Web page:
Students: What you need to know about voting in the 2020 election Wednesday, Sep 30 2020 

By Katie Volpentesta —

The 2020 Presidential election is just six weeks away, so it’s important to be educated on voting options as well as candidates and policies down the ballot.

While the COVID-19 pandemic complicates in-person voting options, the Jefferson County Board of Elections is doing everything they can to keep Jefferson County residents informed of their options, including registering to vote, requesting and sending in a mail-in ballot, and voting in person both early or on Election Day.

“In a normal election we have about 232 locations within 623 precincts, and now with coronavirus, a lot of things have changed,” said Jordan Kelch, public relations administrator at the Jefferson County Clerk’s Office. Typically, early or mail-in voting is only allowed if a voter meets one of ten special criteria that prevent you from being able to vote on Election Day.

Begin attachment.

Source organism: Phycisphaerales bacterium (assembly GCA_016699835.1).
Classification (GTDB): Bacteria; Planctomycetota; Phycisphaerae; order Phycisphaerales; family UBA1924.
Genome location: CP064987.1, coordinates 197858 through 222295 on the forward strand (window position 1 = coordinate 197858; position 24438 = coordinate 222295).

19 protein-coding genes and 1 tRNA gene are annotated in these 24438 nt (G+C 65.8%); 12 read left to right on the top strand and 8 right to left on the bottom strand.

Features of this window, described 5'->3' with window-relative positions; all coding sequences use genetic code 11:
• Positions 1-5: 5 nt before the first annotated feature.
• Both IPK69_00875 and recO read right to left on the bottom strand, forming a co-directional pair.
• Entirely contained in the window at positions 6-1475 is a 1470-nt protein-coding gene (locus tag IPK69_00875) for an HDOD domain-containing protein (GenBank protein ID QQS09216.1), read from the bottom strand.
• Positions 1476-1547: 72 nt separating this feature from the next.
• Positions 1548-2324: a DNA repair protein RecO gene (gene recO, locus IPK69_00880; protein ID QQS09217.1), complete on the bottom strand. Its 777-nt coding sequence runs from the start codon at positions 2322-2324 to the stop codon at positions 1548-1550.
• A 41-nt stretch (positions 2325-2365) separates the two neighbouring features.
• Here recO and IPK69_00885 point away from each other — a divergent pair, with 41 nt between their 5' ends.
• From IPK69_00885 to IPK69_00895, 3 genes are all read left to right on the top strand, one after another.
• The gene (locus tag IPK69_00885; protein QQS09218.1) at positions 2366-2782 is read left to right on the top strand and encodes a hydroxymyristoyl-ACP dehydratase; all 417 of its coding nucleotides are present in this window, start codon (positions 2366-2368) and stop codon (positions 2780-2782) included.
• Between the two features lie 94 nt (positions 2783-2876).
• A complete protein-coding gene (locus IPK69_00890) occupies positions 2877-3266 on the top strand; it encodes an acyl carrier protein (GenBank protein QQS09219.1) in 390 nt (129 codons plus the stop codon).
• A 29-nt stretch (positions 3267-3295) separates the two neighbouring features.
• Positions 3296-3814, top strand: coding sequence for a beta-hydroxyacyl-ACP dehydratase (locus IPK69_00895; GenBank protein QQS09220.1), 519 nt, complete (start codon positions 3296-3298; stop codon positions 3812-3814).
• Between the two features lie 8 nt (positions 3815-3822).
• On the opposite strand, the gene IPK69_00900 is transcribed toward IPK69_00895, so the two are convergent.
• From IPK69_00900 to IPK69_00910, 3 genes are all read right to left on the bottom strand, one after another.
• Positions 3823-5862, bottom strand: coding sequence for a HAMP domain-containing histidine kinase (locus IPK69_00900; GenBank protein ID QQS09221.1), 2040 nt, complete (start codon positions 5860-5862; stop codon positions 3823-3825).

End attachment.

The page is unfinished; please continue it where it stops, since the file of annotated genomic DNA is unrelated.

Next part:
Instead of smaller polling locations throughout the county, the board has created four election super centers that will allow for social distanced voting in large, open areas. Early voting will take place at the Kentucky Exposition Center, the YUM! Center, the Kentucky Center for African American Heritage, and a fourth location in the east end that is yet to be announced.

Early in-person voting is from Oct. 13 to Nov. 2 from 8:30 a.m. to 4:30 p.m., and voting on Election Day, Nov. 3, will be at the same locations from 6 a.m. to 6 p.m.

In order to vote either in person or via mail-in absentee ballot, residents of Jefferson County must be registered to vote. Luckily, this process is available and easily accessible online. The last day to register to vote in Kentucky is Oct. 5 at 4 p.m.